Lancashire County Council is highlighting top tips for disposing of 'hidden batteries' after three fires blazed through its waste facilities in just two months.
Batteries are everywhere in our homes, from toys, toothbrushes, remote controls, mobile phones, and e-cigarettes, known as vapes, to doorbells. Around 40,000 tonnes of batteries were sold in the UK in 2020, but less than half of them were properly recycled.
Now the county council has launched a new campaign to warn of the dangers of incorrect battery disposal, and encourage people to safely recycle them.
Batteries need to be disposed of in the right way because they contain chemicals that are hazardous to the environment. If they are put into household bins, they can cause fires at homes, in waste collection vehicles or at our waste processing facilities, putting people at risk, and disrupting services.
If they are not disposed of properly, they can leak chemicals, such as lead, nickel, cadmium, zinc and even mercury. Safe disposal allows these non-renewable resources to be safely extracted and reused.
The top tips are:
Never put batteries in normal rubbish or recycling bins
Use rechargeable batteries where you can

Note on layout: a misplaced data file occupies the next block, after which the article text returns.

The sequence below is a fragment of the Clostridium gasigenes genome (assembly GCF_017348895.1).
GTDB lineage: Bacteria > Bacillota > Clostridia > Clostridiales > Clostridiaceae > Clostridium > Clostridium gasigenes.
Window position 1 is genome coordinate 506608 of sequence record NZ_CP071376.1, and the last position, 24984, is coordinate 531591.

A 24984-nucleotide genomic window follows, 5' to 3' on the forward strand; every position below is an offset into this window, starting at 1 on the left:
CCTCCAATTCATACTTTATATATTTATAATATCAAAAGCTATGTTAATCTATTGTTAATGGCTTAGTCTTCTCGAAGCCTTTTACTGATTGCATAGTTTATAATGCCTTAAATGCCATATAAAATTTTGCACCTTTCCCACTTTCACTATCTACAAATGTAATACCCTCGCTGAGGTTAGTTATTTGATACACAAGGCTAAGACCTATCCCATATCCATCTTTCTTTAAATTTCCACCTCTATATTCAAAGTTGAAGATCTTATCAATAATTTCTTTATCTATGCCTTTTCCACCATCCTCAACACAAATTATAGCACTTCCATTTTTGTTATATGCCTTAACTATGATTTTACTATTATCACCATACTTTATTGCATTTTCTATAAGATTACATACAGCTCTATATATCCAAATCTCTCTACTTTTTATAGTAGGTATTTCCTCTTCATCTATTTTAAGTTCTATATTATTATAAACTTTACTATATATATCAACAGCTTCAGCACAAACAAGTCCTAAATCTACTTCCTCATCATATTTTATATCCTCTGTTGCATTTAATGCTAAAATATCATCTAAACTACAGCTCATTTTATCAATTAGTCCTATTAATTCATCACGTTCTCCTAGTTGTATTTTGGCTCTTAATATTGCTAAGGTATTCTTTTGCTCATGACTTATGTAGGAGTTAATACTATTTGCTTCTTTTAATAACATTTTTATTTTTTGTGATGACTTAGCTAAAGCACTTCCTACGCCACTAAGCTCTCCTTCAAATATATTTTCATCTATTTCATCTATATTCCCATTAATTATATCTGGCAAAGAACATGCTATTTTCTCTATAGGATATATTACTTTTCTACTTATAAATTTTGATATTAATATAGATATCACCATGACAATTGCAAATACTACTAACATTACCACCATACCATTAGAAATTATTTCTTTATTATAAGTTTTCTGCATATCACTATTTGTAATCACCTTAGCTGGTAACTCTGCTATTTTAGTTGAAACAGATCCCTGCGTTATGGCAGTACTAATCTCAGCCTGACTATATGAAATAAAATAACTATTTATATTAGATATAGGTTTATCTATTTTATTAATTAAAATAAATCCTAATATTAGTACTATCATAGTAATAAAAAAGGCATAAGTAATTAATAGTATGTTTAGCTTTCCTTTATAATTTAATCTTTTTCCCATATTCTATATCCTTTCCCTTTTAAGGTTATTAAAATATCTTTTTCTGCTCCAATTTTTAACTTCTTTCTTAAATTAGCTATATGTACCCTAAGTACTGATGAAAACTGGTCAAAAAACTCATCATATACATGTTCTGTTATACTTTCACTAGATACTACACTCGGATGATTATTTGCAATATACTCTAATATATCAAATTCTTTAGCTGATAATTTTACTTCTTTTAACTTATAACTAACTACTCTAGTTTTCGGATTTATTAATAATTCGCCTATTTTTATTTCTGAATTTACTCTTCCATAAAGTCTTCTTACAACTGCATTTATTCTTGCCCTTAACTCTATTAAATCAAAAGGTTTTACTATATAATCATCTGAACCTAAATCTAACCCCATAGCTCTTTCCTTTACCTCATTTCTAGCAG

You can recycle batteries at any of our recycling centres. They can also be recycled at some supermarkets and smaller shops that sell batteries – see Recycle Now
Remove batteries from broken devices (if safe to do so) and recycle the device and battery separately
If you can’t safely remove the battery for example in an e-cigarette or electric toothbrush, recycle the device with the battery inside using the small electricals container at household waste recycling centres.
County Councillor Shaun Turner, cabinet member for environment and climate change, said: "After three significant fires in just two months at our waste facilities, which were caused by potentially deadly hidden batteries which had been disposed of incorrectly, we are keen to signpost people to the right place.
"We know that many of our residents are very careful about recycling and are passionate about the environment and recycling. It's very important to us here at the council and we would like to highlight the many ways that you can dispose of these items safely.
"It's clear that the 'hidden' nature of the batteries inside vapes, electric toothbrushes and children's toys makes them a risk as people simply aren't aware that they cannot go in the rubbish bin or recycling bin. We want our residents to know that there are lots of ways to recycle these batteries – in ways that cause no risk to themselves, our staff or emergency services personnel."
Our website has a range of information and advice about recycling and disposing of household waste. For more information, go to www.lancashire.gov.uk/waste
Copy provided by Lancashire County Council.